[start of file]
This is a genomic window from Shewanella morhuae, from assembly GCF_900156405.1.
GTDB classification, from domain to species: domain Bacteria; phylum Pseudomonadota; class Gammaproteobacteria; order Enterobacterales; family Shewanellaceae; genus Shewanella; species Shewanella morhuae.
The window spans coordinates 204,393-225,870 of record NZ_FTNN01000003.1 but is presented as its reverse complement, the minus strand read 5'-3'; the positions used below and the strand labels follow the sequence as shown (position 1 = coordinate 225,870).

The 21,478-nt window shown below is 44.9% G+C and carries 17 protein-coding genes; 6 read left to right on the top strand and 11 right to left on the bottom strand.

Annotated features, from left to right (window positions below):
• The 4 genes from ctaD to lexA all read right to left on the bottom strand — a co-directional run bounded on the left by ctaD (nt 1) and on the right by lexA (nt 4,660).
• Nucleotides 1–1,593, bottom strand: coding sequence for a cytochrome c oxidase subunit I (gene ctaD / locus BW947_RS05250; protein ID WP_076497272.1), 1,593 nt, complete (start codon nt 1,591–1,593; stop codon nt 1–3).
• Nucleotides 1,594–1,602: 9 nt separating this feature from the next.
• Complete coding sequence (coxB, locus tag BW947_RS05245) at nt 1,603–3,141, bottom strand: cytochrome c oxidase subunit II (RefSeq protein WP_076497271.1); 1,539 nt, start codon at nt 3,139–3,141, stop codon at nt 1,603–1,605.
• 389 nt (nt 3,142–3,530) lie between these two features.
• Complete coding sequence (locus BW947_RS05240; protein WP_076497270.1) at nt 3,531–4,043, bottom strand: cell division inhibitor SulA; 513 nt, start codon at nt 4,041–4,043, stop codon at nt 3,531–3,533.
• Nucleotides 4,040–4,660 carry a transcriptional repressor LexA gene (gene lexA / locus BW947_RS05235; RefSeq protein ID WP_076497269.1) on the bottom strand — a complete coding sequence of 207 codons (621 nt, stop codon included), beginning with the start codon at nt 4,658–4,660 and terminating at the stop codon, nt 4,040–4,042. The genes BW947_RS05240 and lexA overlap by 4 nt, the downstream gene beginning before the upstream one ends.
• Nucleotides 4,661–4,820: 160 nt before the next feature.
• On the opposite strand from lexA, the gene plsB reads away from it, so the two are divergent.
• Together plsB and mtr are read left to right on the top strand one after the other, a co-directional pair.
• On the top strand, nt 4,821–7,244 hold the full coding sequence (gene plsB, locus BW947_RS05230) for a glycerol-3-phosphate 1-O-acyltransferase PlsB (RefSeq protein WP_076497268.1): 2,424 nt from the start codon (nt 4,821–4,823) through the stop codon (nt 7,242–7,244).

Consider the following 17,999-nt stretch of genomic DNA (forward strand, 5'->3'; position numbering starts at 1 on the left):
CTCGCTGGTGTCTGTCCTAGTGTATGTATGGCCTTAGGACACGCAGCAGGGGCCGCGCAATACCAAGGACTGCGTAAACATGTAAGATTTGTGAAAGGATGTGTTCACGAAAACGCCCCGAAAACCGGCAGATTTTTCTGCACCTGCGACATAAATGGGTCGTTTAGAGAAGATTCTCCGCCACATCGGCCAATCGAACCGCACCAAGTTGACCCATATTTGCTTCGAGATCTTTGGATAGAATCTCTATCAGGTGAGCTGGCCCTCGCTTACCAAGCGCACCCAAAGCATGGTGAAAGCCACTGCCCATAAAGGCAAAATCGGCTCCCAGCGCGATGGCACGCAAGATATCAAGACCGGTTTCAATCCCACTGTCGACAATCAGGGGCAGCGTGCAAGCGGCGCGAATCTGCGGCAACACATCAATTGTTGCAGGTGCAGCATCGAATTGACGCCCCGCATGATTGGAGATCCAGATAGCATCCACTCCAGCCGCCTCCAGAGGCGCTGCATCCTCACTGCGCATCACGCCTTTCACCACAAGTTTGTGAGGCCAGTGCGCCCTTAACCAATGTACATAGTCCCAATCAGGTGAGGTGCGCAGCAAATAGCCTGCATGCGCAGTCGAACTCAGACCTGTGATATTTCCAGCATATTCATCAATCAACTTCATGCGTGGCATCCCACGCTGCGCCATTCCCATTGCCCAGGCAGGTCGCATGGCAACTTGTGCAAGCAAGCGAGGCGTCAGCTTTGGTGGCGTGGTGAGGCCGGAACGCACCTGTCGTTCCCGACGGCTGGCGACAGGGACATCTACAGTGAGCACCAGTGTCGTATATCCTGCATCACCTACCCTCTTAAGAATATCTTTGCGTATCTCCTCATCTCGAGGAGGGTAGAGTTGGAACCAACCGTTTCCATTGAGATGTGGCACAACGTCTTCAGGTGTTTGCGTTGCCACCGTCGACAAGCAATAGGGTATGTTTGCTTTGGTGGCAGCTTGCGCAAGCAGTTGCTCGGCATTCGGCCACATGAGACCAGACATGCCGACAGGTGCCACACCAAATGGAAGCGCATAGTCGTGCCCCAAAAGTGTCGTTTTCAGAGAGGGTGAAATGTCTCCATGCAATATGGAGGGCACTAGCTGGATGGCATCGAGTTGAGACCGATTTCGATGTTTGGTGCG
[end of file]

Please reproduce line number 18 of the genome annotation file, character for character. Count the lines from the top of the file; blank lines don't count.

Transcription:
CTCGCTGGTGTCTGTCCTAGTGTATGTATGGCCTTAGGACACGCAGCAGGGGCCGCGCAATACCAAGGACTGCGTAAACATGTAAGATTTGTGAAAGGATGTGTTCACGAAAACGCCCCGAAAACCGGCAGATTTTTCTGCACCTGCGACATAAATGGGTCGTTTAGAGAAGATTCTCCGCCACATCGGCCAATCGAACCGCACCAAGTTGACCCATATTTGCTTCGAGATCTTTGGATAGAATCTCTATCAGGTGAGCTGGCCCTCGCTTACCAAGCGCACCCAAAGCATGGTGAAAGCCACTGCCCATAAAGGCAAAATCGGCTCCCAGCGCGATGGCACGCAAGATATCAAGACCGGTTTCAATCCCACTGTCGACAATCAGGGGCAGCGTGCAAGCGGCGCGAATCTGCGGCAACACATCAATTGTTGCAGGTGCAGCATCGAATTGACGCCCCGCATGATTGGAGATCCAGATAGCATCCACTCCAGCCGCCTCCAGAGGCGCTGCATCCTCACTGCGCATCACGCCTTTCACCACAAGTTTGTGAGGCCAGTGCGCCCTTAACCAATGTACATAGTCCCAATCAGGTGAGGTGCGCAGCAAATAGCCTGCATGCGCAGTCGAACTCAGACCTGTGATATTTCCAGCATATTCATCAATCAACTTCATGCGTGGCATCCCACGCTGCGCCATTCCCATTGCCCAGGCAGGTCGCATGGCAACTTGTGCAAGCAAGCGAGGCGTCAGCTTTGGTGGCGTGGTGAGGCCGGAACGCACCTGTCGTTCCCGACGGCTGGCGACAGGGACATCTACAGTGAGCACCAGTGTCGTATATCCTGCATCACCTACCCTCTTAAGAATATCTTTGCGTATCTCCTCATCTCGAGGAGGGTAGAGTTGGAACCAACCGTTTCCATTGAGATGTGGCACAACGTCTTCAGGTGTTTGCGTTGCCACCGTCGACAAGCAATAGGGTATGTTTGCTTTGGTGGCAGCTTGCGCAAGCAGTTGCTCGGCATTCGGCCACATGAGACCAGACATGCCGACAGGTGCCACACCAAATGGAAGCGCATAGTCGTGCCCCAAAAGTGTCGTTTTCAGAGAGGGTGAAATGTCTCCATGCAATATGGAGGGCACTAGCTGGATGGCATCGAGTTGAGACCGATTTCGATGTTTGGTGCG